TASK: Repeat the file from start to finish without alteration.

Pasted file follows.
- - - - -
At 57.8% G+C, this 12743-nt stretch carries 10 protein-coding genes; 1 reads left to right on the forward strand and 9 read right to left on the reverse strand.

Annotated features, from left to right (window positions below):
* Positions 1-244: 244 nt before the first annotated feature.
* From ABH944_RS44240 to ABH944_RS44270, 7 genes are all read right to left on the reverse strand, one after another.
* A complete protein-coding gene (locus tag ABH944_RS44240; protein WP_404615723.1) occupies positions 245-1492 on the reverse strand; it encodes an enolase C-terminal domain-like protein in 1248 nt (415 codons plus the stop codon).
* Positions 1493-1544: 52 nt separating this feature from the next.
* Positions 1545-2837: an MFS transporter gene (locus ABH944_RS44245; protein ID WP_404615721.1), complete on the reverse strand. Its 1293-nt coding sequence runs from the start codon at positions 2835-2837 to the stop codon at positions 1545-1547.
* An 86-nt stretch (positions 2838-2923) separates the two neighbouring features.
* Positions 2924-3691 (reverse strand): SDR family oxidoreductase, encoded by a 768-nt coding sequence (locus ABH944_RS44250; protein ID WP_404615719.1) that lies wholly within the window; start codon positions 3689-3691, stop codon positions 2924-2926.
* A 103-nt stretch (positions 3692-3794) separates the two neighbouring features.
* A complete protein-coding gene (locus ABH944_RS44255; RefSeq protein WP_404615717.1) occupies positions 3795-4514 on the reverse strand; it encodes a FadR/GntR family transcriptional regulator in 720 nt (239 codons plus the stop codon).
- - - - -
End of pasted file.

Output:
At 57.8% G+C, this 12743-nt stretch carries 10 protein-coding genes; 1 reads left to right on the forward strand and 9 read right to left on the reverse strand.

Annotated features, from left to right (window positions below):
* Positions 1-244: 244 nt before the first annotated feature.
* From ABH944_RS44240 to ABH944_RS44270, 7 genes are all read right to left on the reverse strand, one after another.
* A complete protein-coding gene (locus tag ABH944_RS44240; protein WP_404615723.1) occupies positions 245-1492 on the reverse strand; it encodes an enolase C-terminal domain-like protein in 1248 nt (415 codons plus the stop codon).
* Positions 1493-1544: 52 nt separating this feature from the next.
* Positions 1545-2837: an MFS transporter gene (locus ABH944_RS44245; protein ID WP_404615721.1), complete on the reverse strand. Its 1293-nt coding sequence runs from the start codon at positions 2835-2837 to the stop codon at positions 1545-1547.
* An 86-nt stretch (positions 2838-2923) separates the two neighbouring features.
* Positions 2924-3691 (reverse strand): SDR family oxidoreductase, encoded by a 768-nt coding sequence (locus ABH944_RS44250; protein ID WP_404615719.1) that lies wholly within the window; start codon positions 3689-3691, stop codon positions 2924-2926.
* A 103-nt stretch (positions 3692-3794) separates the two neighbouring features.
* A complete protein-coding gene (locus ABH944_RS44255; RefSeq protein WP_404615717.1) occupies positions 3795-4514 on the reverse strand; it encodes a FadR/GntR family transcriptional regulator in 720 nt (239 codons plus the stop codon).